Email Best Practices
Email marketing to Millennials and Gen Z: What's the difference?
Want to know what the difference between email marketing to Millennials and Gen Z is, and how to do it? Read this post to find out!
Millennials are growing up! The generation born between 1981 and 1996 are now aged between 23 and 38. They’re starting families and moving forward in their careers.
The next generation along is Gen Z. Born from 1997 onward, they range from kids still in elementary school up to college students and young adults starting careers.
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What does all of this mean for you, as an email marketer?
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Millennials vs. Gen Z: How are they different?
Millennials also came of age during the rapid rise of the internet. Older millennials will still remember dial up and ethernet cables; younger ones will remember the launch of the iPhone in 2007.
On the other hand, Gen Z have a very different context. They grew up with the internet from their earliest years: they’re true digital natives, taking smartphones, WiFi, and constant connectivity for granted.
What does all of this mean for you, as an email marketer?
Gen Z are mostly in their teens. They’re hugely tech savvy, and they’re used to filtering lots of information and narrowing it down. They’re more likely than Millennials to buy from their mobiles, and they’re also even more interested than Millennials in entrepreneurship (where they’re inspired both by extrinsic and intrinsic motivation).
Gen Z is also the most diverse generation ever. Socially, there are some striking differences: Gen Z are more risk-averse than Millennials: less likely to try alcohol and more likely to wear a seatbelt.
Gen Z are online a lot. 45% say they’re online “almost constantly”, with 44% saying they’re online multiple times per day. The majority check their email multiple times per day, too.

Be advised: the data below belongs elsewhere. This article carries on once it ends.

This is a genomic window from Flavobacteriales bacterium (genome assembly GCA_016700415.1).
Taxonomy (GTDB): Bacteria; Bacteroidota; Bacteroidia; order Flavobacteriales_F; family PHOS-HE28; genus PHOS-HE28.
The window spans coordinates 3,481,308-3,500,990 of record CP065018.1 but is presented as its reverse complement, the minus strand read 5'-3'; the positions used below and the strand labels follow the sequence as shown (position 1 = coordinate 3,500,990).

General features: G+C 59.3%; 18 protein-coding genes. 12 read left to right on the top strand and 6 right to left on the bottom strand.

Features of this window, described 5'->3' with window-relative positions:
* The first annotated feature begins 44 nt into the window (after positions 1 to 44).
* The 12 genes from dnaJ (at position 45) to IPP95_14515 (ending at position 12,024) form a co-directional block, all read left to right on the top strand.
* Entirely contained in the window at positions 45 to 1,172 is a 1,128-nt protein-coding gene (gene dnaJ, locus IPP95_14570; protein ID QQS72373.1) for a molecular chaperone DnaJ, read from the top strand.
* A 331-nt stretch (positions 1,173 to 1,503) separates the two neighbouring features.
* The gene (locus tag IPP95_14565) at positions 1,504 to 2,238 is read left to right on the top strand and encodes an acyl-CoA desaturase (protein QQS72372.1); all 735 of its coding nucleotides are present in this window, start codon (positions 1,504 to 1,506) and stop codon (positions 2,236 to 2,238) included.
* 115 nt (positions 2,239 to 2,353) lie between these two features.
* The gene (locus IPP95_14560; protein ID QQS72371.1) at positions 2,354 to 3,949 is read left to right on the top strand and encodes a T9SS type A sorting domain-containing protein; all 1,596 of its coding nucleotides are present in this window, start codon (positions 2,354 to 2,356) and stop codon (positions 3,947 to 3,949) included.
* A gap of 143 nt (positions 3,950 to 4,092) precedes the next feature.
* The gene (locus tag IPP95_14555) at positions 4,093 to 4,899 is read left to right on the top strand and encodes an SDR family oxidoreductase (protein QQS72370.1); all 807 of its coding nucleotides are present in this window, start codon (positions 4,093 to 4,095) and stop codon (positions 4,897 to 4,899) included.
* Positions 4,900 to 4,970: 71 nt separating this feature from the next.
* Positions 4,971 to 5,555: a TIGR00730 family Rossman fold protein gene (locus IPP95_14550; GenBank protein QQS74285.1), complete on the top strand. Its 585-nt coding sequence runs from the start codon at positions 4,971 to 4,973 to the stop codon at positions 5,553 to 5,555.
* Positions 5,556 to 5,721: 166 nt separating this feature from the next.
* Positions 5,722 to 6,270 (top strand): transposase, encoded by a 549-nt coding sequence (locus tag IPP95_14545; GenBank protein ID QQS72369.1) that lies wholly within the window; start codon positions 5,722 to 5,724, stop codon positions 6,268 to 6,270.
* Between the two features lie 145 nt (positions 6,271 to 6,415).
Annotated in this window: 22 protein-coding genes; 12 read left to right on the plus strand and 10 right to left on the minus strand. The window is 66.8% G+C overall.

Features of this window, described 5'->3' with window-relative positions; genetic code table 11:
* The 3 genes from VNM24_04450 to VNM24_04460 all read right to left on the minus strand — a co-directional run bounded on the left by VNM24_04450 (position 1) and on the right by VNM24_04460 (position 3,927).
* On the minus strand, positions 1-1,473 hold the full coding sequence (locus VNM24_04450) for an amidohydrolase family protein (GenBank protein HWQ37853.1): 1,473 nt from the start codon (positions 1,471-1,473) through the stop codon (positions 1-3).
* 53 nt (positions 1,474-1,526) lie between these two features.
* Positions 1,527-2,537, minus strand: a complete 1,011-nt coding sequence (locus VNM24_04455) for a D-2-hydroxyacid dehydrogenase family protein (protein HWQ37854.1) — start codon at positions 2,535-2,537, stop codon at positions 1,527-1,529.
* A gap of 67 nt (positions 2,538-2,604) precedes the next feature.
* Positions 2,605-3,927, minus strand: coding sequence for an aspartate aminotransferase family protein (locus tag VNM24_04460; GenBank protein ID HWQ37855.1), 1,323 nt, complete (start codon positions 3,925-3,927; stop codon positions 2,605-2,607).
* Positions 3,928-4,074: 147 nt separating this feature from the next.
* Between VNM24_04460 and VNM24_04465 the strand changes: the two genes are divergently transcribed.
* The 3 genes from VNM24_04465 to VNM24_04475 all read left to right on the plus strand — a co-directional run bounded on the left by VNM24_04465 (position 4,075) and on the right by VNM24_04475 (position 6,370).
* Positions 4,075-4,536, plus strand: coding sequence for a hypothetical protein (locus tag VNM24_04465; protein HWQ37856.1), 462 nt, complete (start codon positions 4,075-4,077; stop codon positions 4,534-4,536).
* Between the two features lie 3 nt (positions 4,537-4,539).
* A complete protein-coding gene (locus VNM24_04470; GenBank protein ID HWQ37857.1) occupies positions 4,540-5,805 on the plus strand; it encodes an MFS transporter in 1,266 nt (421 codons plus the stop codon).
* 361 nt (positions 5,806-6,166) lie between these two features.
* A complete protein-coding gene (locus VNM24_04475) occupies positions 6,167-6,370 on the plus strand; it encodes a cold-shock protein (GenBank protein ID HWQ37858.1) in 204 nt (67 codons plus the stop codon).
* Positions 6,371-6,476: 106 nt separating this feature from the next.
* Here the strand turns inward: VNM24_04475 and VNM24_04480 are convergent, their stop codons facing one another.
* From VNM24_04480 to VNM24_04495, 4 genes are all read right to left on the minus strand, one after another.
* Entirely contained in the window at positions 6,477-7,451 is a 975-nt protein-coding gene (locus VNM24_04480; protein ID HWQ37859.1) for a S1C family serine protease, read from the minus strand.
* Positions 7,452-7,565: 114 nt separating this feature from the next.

In terms of purchasing:
Millennials tend to value experiences over material things – with brands increasingly turning to special events like meetups or Amazon’s treasure truck.
Millennials aren’t particularly brand-loyal. They’ll happily try new, innovative brands.
Millennials trust endorsements from their peers.
Gen Z are more engaged with mobile devices and social media than millennials, and even less likely to see online advertising.
Gen Z are increasingly using Tumblr, Snapchat and Twitter, with Facebook and Reddit in decline with this generation.
Gen Z are more likely to make impulse purchases – and in-store experiences are still important to them.
Gen Z aren’t so concerned about healthy eating, or organic produce, as Millennials: they’re more likely to focus on value.
Both generations use email more than you might expect: in fact, many members of Gen Z predict that their use of email will increase in the future.
Both generations love to share content online.
Many of Gen Z aren’t yet in the workforce – so it’s likely to be their parents making the purchasing decisions. Keep that in mind with your communications.
Challenges marketers face with both generations
Of course, Millennials and Gen Z are hardly different species. Whichever of these generations you’re marketing to, you’re likely to face some common challenges:
They use Adblocker. Your customers may never see your online ads because they’re blocking them. This is even more common with millennials than Gen Z … though Gen Z are more aware of ad blocking options on mobile.